Valerie and Her Week of Wonders (1970, Jaromil Jires)

Not gonna write much because this needs to be seen again. Sort of a surrealist fairy tale, reminding of The Color of Pomegranates and Raul Ruiz. Valerie is stalked by a vampire called Weasel, who may be hitting on Valerie or her girlfriend, and may also be Valerie’s father. She is protected by a boy called Eagle, who may be her brother. The grandmother is in love with priest Gracian, who is also hitting on Valerie. There’s more, involving a just-married neighbor, magic jewelry, self-flagellation and lots of birds.

Learned from the extras: It’s based on the novel by a 1930’s Czech surrealist poet. Director’s name is pronounced YEER-a-mel YEER-esh. Heavily influenced the movie The Company of Wolves, and I am guessing Moonrise Kingdom and maybe Eagleheart.

E. Howard:

Despite this unsettling feeling [that the movie tends to leer at Valerie], the film is a sensual phantasmagoria, exploring the strange netherworld opened up at the junction point between childhood and adulthood. Jireš marries his dazzling imagery to a continually shifting score (written by Lubos Fiser and Jan Klusák) that encompasses tinkling music box circularity, jaunty folk melodies, and haunting religious choral hymns. This mix of disparate musical moods and sources mirrors the film’s uneasy blend of fantasy with a child’s eye view on reality.

D. Cairns:

Some book or other on the Czech New Wave compared the storytelling to Rivette’s fantastical films: you can tell there are RULES to the magic in these films, but you DON’T KNOW WHAT THEY ARE.

Last Chants for a Slow Dance (1977, Jon Jost)

This is the second obscure 1977 film on Rosenbaum’s top-1000 list that I thought I might not get to ever see until it showed up at a theater in my town with the director in attendance. The Ross sprang a whole Jon Jost retrospective on us with less than a week’s notice, and this was opening night. But after watching Last Chants, a whole week’s worth of similar movies didn’t sound like a party. Maybe if they played one per month I could summon the energy, or maybe if someone promised the others would be less bleak. It was an experience, though, and Jost was full of stories and game to tell them to the too-few attendees.

First surprise: the movie is shot in a series of very long takes, all of which Jost says were first/only takes except the finale (and only because the battery ran out). Second surprise: it’s a musical! Nobody bills it as a musical, but it’s full of original country songs (which comment on the story/themes) co-performed by Jost himself, and the narrative stops or slows down to let each song play in full. That’s pretty much my definition of a musical.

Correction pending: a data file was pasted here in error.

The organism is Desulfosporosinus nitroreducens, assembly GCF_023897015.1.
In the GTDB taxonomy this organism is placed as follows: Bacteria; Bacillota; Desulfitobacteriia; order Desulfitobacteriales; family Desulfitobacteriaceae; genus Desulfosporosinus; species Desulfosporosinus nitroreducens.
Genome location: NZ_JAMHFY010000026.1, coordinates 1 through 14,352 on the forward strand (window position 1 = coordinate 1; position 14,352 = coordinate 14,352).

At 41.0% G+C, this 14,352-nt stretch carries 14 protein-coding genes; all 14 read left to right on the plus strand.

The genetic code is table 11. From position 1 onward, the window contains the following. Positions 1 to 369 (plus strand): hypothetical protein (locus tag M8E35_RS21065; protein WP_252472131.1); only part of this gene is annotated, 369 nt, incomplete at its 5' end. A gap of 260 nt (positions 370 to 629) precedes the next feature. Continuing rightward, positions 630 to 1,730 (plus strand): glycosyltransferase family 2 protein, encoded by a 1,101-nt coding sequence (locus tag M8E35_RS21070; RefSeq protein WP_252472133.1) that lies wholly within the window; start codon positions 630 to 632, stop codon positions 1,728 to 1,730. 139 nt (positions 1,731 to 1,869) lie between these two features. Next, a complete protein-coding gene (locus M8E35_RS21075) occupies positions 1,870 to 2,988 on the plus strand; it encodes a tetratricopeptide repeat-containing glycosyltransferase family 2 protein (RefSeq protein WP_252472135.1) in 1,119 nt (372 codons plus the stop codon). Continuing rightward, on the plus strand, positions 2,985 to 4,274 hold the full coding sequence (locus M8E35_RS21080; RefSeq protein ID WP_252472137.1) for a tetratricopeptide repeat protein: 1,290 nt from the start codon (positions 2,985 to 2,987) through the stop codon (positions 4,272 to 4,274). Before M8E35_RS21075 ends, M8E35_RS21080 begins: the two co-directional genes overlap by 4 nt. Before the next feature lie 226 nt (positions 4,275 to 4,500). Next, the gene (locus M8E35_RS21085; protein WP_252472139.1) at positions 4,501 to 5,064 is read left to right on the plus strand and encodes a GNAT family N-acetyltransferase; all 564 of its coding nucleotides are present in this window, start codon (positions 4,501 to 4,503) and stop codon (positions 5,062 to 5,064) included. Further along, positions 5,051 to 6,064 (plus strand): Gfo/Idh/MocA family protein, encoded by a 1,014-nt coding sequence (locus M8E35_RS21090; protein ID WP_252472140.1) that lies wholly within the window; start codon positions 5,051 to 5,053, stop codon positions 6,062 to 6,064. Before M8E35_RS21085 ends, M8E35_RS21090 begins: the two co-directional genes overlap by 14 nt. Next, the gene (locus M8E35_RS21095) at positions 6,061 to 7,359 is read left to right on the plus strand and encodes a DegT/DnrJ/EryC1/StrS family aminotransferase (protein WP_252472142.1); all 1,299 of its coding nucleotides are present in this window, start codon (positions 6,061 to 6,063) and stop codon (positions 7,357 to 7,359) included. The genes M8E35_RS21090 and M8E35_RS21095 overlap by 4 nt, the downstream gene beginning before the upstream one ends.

Light Industry summarizes: “Bates journeys with a young hitchhiker, then tosses him out of his pickup, argues with his wife, visits a local diner, hits a bar, has a one-night stand, and then finally encounters a roadside stranger,” whom he robs and kills. Rosenbaum calls it a “chilling portrait of an embittered, misogynistic lumpen proletarian (Tom Blair) driving through western Montana.” There’s a weird tension, because you buy lead actor Blair as Bates, but you don’t like or trust Bates, and the movie patiently follows him without really getting into his head. Definite highlight was a scene in a bar, Bates picking up some girl, another county song playing as the camera spins drunkenly around the room.

Metamorphosis (1975, Jan Nemec)

A very good hour-long movie of the Kafka story, with Gregor Samsa played by a first-person camera and off-screen voice, so there’s no creature effect to ruin the weird mystery.

First movie I’ve seen by Czech new wave director Nemec whose early features were released by Criterion alongside Daisies. An eccentric movie with long roving takes. I’d forgotten the three initially-silent tenants who move into the family’s apparently spacious apartment to help pay the bills after Gregor stops being able to work. Gregor’s disappointed father is played by Heinz Bennent (Heinrich in Possession).

I’ve also seen Caroline Leaf’s 1977 animated version, a 2008 short where post-death Samsa returns as a flock of CG butterflies to torment his family and coworkers, and the meta-version where Richard E. Grant plays Kafka. Apparently Tim Roth starred as Gregor in 1987, and there’s a well-reviewed Russian feature from 2002.

The Tenant (1976, Roman Polanski)

Happy SHOCKtober!

It’s hard to tell what I watched in SHOCKtober 2013, since I was running months behind and posting movies out of order, but I think it was six movies, from Mr. Vampire through The Black Cat, plus a Last Ten Minutes full of ridiculous horror sequels. SHOCKtober 2012 consisted of a single movie, The Hole. So 2011 was the last big SHOCKtober, and 2010 even got its own horror top-ten list. Time to bring back the shocks – got a bunch of movies lined up for this month.